A Real Sense of God's Presence: A Camp Wyoming Story
Meet Erin. She is originally from Dubuque, Iowa, and has been coming to Camp Wyoming since she was 11 years old. “My first camp was Pioneer Tent camp, and I returned every summer after that. In fact, the very next summer, I met a boy in Pioneer Cabin Camp who would end up being my husband!” Erin and her husband Ben now live in Toronto, ON with their son Joey, who is a year and a half old. They’re expecting their second child this summer! Erin still fondly remembers all of the years she spent going to camp. “As a teenager I would save my money throughout the year so I could go to additional sessions. I was an LIT when I was 17, and worked on staff for 5 summers after that. After my staff years, I helped with the LIT program and volunteered for various other camps. Ben and I come back to camp to visit as often as we can.”
Originally, Erin says, what attracted her to Camp Wyoming was the thrill of all the activities. She loved being outdoors, going creek stomping, sliding down the mudslide, and exploring in the caves. “But when I got there and the week got going, camp quickly became something much bigger than the activities. I found myself coming out of my shell, making close friends, talking and asking questions, being creative and silly. I think the nature setting, the friendliness and acceptance of the staff, and the space away from school teachers, Sunday school teachers, parents, and adults in general, made it a place where I could discover on my own and take risks I wasn’t willing to take in my away-from-camp life. Camp helped build my confidence, and showed me that there was another side to “church” that was fun and exciting, and that could be part of my life every day.
“I think the most important thing I gained in my experience at camp was a real sense of God’s presence. I felt God with me in the songs during morning worship and in the guitar during campfire. I heard God’s voice in the prayers of my friends and I sensed God’s joy in all the fun we were having. Forgiveness became more tangible in the Rose Cross ceremony, and Jesus spoke to me more clearly in the Christwalk. I watched my older and much cooler counselors cry as they talked about God. And I let those cool counselors wash my feet. I remember Deer Meadow singing with crickets and glowing with fireflies at dusk, and looking up at the stars as we all walked back to our cabins and having an overwhelming sense of God’s peace.”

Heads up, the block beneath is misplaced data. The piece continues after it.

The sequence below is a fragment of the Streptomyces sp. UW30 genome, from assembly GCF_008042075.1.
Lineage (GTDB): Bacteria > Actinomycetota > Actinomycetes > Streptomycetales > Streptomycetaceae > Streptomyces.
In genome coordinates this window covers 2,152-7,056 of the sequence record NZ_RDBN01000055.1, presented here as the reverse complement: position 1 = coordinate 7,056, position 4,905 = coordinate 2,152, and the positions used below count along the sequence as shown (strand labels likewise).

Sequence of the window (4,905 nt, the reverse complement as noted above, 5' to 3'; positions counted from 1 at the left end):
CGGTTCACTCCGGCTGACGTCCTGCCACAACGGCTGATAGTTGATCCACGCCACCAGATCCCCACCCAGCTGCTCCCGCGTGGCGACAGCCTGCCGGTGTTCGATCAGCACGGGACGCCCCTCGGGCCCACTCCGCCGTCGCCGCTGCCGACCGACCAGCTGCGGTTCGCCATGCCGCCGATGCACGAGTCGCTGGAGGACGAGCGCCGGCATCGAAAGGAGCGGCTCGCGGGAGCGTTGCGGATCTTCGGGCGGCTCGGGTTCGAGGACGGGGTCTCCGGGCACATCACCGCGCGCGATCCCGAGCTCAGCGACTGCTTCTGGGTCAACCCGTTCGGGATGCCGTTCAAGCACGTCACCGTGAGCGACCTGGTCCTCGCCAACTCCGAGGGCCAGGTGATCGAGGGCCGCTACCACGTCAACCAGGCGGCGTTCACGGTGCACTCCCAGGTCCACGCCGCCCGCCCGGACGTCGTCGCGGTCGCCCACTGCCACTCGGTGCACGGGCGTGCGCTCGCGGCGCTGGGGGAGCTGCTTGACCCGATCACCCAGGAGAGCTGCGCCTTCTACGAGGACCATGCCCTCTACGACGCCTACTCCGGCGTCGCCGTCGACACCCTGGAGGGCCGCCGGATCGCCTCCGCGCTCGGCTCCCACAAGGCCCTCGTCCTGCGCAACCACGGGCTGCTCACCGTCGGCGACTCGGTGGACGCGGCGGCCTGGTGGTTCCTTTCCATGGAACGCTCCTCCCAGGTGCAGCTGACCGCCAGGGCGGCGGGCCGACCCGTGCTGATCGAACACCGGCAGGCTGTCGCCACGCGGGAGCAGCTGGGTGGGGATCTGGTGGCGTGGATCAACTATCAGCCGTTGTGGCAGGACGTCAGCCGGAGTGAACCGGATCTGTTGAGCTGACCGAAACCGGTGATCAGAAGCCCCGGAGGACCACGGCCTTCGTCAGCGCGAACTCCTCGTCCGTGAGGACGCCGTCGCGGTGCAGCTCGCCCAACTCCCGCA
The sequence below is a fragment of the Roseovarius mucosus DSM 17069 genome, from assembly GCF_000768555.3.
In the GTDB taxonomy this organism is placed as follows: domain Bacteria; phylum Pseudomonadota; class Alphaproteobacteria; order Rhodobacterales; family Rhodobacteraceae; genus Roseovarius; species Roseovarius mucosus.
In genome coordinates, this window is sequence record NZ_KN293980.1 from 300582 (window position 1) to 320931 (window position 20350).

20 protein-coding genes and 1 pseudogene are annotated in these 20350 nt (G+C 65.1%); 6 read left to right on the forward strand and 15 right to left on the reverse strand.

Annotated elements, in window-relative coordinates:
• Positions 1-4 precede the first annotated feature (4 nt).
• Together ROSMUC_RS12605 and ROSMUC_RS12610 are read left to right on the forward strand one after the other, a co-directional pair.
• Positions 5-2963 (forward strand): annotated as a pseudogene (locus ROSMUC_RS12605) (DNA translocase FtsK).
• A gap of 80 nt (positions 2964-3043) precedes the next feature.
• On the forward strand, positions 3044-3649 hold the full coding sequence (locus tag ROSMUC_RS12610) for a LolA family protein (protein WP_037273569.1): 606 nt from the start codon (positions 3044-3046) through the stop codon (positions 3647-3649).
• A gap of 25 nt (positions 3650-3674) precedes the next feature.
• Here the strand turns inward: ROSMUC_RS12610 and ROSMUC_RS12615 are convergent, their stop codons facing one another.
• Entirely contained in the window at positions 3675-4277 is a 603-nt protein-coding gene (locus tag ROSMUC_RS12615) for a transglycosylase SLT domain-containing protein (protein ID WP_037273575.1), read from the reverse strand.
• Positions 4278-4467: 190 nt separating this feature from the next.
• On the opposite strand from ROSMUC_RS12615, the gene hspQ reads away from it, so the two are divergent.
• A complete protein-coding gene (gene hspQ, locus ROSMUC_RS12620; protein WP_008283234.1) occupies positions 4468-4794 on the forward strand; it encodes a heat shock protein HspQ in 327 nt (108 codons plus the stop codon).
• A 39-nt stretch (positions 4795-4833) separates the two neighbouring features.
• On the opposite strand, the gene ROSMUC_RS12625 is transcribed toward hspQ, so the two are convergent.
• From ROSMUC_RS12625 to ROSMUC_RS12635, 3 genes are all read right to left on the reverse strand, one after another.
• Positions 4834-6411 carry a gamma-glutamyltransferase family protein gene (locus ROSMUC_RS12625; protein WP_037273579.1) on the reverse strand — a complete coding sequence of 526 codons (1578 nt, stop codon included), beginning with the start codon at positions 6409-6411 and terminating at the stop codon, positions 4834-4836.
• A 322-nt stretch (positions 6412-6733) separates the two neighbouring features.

In her adult life, Erin says, she’s continued to sense the presence of God like her experience at Camp Wyoming taught her to do. That is what led her to work for a non-profit organization called Sanctuary Ministries. “We reach out to a downtown neighborhood plagued by homelessness, unemployment, drugs, prostitution, and AIDS. Part of my role is to spend time in drop-ins, eating, visiting, and hanging out with people from all walks of life. We offer meals, showers, clothing, hygiene supplies, a health clinic, and the use of phone and computers. But more importantly, we strive to build friendships and lasting relationships with people who are living in the margins; the city’s most poor and excluded people.”
Erin looks back at Camp Wyoming as a place where her life started changing, her faith started growing, and she began to seek God in the everyday. “Camp sessions are only one week long, but I believe those weeks are vitally important and life-changing for kids and teenagers. Aside from my personal experience, I can’t really say why. I just know that God got to me at Camp in a way that hadn’t happened before, and it has had a lasting impact on me in my life!”